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United States Court of Appeals, Third Circuit.

Enerva W. TROTMAN, Appellant v. T. SMITH

No. 19-3382

Decided: March 12, 2020

Before: JORDAN, KRAUSE and MATEY, Circuit Judges Enerva W. Trotman, Pro Se Rachael L. Dizard, Esq., McGuireWoods, Pittsburgh, PA, Laura S. Irwin, Esq., Office of United States Attorney, Pittsburgh, PA, for Defendant-Appellee


Appellant Enerva Trotman, proceeding pro se, filed a civil-rights action naming as the sole defendant T. Smith, a correctional officer employed at the federal correctional institution where Trotman is confined. He claimed that Smith engaged in racial discrimination, libel, slander, defamation of character, and religious discrimination. For relief, he requested that Smith be transferred to another institution and suspended without pay.

The parties consented to proceed before a Magistrate Judge. See 28 U.S.C. § 636(c)(1). Smith filed a motion to dismiss, or in the alternative for summary judgment, asserting that Trotman had failed to exhaust his administrative remedies. Smith submitted evidence in support of this assertion. In response, Trotman submitted no evidence related to exhaustion, but instead expanded upon his allegations. On March 26, 2019, the Magistrate Judge granted Smith’s motion, and dismissed Trotman’s claims for failure to exhaust administrative remedies, after concluding that his administrative appeal was properly dismissed as untimely. Trotman did not file an appeal.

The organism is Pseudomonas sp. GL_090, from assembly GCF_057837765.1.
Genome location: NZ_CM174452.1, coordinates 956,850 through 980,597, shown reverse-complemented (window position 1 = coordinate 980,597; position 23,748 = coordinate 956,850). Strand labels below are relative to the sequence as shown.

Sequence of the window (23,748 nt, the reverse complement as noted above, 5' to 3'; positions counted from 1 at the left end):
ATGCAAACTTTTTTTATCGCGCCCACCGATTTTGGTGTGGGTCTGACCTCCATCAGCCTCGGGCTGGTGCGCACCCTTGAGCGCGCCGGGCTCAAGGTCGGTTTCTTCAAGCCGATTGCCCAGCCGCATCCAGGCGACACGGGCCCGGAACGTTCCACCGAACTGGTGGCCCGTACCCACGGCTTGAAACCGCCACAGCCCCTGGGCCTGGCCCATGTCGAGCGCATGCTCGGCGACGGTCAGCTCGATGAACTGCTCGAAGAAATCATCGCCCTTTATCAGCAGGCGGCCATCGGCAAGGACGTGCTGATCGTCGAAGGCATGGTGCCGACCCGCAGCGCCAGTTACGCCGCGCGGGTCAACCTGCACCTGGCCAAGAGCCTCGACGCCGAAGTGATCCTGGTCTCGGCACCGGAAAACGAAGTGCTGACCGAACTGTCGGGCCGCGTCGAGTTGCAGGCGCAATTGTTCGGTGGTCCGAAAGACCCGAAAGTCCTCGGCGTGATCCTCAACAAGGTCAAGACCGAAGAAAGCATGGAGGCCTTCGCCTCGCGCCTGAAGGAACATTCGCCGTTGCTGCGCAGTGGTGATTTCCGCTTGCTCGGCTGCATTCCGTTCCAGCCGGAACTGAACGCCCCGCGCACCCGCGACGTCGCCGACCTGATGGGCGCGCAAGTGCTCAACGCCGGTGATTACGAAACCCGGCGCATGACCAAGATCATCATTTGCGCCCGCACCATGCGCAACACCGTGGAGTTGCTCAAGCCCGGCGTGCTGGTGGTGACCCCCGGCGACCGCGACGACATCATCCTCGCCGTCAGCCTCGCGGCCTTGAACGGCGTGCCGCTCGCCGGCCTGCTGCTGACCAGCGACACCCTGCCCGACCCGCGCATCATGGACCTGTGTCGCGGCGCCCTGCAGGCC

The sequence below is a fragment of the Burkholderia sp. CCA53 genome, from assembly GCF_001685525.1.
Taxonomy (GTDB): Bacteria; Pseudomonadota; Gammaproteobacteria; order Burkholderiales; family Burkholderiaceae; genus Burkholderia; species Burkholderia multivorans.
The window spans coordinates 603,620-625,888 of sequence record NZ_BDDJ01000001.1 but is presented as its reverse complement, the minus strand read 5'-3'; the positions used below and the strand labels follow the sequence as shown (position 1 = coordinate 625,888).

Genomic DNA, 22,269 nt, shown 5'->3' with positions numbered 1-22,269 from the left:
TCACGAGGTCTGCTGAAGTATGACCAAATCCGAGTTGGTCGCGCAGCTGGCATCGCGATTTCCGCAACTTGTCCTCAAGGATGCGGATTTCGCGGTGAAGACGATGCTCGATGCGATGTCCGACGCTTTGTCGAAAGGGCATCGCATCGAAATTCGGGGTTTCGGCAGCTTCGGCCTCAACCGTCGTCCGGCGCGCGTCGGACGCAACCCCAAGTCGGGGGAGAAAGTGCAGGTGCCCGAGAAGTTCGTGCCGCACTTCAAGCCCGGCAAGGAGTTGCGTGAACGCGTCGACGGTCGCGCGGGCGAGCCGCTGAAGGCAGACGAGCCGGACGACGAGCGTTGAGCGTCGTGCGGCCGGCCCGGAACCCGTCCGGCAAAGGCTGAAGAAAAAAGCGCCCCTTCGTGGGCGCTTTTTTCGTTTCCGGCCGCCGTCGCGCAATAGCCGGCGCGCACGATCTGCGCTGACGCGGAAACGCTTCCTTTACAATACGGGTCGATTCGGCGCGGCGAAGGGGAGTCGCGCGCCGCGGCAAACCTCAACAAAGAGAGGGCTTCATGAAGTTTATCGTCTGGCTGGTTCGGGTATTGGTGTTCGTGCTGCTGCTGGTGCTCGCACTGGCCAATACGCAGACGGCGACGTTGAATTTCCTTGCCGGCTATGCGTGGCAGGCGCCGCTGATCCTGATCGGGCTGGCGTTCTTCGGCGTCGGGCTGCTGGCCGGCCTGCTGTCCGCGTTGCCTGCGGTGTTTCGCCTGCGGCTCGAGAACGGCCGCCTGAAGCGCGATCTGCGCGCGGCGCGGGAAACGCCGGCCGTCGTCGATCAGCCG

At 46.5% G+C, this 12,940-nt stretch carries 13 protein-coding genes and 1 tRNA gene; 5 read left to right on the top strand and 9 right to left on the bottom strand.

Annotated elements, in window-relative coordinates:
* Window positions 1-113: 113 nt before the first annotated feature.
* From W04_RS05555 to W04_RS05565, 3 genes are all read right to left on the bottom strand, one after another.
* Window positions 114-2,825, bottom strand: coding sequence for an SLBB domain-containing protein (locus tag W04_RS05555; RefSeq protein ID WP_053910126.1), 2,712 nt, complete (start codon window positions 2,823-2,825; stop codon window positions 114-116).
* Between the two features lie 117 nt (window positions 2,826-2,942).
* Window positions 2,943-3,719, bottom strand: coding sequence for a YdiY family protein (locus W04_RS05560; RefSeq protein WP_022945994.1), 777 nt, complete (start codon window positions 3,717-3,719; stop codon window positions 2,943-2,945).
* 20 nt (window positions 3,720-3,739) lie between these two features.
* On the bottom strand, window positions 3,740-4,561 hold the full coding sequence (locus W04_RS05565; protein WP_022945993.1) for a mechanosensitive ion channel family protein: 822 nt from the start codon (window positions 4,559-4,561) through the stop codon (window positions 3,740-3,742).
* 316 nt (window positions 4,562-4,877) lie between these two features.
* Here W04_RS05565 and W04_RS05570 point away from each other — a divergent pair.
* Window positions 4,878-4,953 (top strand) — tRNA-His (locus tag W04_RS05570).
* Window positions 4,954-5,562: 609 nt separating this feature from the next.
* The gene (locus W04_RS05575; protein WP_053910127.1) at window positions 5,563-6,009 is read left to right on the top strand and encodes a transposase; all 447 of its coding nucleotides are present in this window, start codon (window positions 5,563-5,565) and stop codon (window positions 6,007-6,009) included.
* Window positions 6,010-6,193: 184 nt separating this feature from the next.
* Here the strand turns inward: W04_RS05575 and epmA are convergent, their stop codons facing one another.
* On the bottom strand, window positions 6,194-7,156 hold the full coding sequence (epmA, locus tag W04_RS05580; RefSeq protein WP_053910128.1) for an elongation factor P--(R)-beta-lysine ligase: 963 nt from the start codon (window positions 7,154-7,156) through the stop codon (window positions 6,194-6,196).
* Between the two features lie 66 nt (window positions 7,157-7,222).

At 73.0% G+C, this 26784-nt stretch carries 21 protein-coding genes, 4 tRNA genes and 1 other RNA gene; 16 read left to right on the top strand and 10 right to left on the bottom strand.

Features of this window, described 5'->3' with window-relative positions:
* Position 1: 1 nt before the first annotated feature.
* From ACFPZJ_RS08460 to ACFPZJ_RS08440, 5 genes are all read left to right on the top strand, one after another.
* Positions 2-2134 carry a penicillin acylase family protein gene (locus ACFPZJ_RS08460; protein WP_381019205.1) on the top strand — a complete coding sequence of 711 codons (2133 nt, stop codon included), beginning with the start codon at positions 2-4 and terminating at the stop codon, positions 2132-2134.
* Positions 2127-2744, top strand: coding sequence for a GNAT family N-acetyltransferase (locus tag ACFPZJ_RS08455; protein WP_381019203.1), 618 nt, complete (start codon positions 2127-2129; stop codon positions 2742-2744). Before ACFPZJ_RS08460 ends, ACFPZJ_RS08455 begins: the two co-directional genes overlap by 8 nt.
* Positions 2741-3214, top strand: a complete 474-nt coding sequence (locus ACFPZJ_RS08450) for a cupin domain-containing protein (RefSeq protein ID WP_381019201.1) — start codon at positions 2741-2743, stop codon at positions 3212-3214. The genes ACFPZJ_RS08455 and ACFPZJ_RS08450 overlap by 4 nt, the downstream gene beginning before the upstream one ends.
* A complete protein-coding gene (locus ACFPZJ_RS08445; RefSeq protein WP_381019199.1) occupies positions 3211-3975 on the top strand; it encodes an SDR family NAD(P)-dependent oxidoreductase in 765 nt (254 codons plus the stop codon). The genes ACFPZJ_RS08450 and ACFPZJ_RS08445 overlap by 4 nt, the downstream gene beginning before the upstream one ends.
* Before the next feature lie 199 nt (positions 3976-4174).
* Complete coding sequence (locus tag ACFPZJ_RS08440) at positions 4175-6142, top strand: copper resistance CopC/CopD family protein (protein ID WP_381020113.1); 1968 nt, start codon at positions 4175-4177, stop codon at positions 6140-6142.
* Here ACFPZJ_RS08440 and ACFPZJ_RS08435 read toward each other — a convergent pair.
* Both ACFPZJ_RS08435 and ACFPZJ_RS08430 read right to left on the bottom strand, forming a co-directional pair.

Six months later, on September 26, 2019, Trotman filed a post-judgment motion to reopen the case based on “excusable neglect.” The motion was in the form an affidavit asserting that his failure to exhaust administrative remedies came as a result of prison officials’ “egregious misconduct” in failing to forward his B-10 and B-11 forms. On October 3, 2019, the Magistrate Judge denied the post-judgment motion, construing it as having been brought under Federal Rule of Civil Procedure 60(b), concluding that Trotman had failed to carry his burden to show his entitlement to relief under Rule 60(b), and that his failure to provide evidence to rebut Smith’s motion for summary judgment did not constitute excusable neglect. Furthermore, the Magistrate Judge reasoned that, even had Trotman filed his new affidavit in response to Smith’s motion, the analysis would have remained unchanged and Trotman’s claims still would have been dismissed. Trotman timely appealed the denial of his post-judgment motion.

We have jurisdiction over this appeal pursuant to 28 U.S.C. § 1291.1 We review the Magistrate Judge’s order denying Trotman’s post-judgment motion for abuse of discretion. See Brown v. Phila. Hous. Auth., 350 F.3d 338, 342 (3d Cir. 2003). We may summarily affirm if the appeal fails to present a substantial question. See Murray v. Bledsoe, 650 F.3d 246, 247 (3d Cir. 2011) (per curiam); 3d Cir. L.A.R. 27.4; I.O.P. 10.6.